• The .177 JTS pellets I mentioned were their 8.7 gr. Seeing any quality .177 pellets with such a large head size is unusual. I know that Pelletgage customers would be telling me about it if their favorite pellets were running that large – with the possibility in their mind that the PG had a poorly limited aperture range (4.55 mm).

        • JerryC,

          “I know that Pelletgage customers would be telling me about it if their favorite pellets were running that large – with the possibility in their mind that the PG had a poorly limited aperture range (4.55 mm).”

          I would suspect that the Chinese continued using the same DIE(s)/MOLD(s) even though it was Clapped- Out….


  3. I’m surprised that you didn’t use the FWB 300 or the FWB 600 since they’re pretty much capable of one hole groups while that is not necessarily so for the Daisy 853.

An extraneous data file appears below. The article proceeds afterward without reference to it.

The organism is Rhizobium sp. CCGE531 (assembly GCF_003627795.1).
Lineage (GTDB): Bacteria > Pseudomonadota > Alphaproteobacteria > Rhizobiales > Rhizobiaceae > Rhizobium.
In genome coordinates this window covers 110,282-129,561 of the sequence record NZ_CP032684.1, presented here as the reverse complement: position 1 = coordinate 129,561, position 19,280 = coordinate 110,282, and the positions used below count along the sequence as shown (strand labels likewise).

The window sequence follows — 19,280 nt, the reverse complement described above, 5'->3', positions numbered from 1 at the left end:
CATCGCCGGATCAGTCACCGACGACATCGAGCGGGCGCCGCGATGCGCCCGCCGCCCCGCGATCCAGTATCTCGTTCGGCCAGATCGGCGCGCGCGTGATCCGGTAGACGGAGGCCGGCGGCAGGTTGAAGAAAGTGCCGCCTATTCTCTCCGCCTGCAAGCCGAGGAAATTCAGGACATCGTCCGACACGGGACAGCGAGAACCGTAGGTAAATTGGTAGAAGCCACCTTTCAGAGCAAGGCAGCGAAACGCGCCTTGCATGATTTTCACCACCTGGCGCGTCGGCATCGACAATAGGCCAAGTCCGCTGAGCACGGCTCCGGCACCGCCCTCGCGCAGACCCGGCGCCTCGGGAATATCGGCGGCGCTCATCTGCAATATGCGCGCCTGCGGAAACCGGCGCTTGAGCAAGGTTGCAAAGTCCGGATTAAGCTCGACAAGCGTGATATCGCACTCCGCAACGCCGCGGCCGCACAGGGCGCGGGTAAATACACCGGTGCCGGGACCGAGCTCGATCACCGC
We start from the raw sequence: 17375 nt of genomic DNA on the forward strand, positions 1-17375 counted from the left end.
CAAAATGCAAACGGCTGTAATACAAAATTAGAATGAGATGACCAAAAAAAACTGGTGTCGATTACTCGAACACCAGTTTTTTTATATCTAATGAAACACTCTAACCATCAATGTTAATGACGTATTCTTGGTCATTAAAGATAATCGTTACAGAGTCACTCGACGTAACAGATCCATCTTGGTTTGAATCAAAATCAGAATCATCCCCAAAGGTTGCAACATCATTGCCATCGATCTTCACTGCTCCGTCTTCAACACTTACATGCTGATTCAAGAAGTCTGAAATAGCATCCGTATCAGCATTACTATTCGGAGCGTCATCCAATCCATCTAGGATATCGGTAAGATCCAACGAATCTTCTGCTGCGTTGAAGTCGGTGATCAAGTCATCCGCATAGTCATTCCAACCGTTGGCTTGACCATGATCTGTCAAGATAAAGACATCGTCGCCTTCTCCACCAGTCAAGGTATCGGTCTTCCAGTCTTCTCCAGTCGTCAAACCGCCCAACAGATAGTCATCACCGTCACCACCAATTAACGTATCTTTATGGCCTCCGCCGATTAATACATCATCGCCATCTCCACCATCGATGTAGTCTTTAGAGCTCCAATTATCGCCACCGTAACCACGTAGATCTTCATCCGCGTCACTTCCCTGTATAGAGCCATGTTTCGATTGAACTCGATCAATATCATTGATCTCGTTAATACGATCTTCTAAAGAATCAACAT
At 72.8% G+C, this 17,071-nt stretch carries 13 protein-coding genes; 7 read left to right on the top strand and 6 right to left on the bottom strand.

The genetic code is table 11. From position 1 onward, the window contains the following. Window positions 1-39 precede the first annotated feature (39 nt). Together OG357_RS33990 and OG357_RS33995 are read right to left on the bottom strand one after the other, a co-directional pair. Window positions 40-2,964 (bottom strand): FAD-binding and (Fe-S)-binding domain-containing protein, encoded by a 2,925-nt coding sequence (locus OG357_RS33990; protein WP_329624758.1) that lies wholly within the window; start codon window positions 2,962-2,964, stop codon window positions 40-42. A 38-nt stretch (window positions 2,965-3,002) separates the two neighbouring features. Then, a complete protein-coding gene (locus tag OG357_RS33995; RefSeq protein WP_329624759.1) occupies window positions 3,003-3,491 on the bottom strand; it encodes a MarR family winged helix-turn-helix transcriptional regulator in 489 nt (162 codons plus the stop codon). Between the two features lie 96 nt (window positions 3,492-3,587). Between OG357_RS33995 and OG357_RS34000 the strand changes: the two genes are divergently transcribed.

4. Thanks for the interesting report (and good shooting). The raggedness of the holes, especially in the last (Benjamin pellet) target, looks like it would make it difficult to measure the actual pellet holes. Also, it is good to know that the Benjamin pellets fit the breech better.

  5. One of these days I will learn to copy my comments before I post. I love WordPress, I love WordPress, I love WordPress…

    Nice blog. I appreciate your testing these pellets for us. I have the .177 and the .22 Benjis in my Wish List. I will have to try them in these “old gals” hanging around here and see if they like them.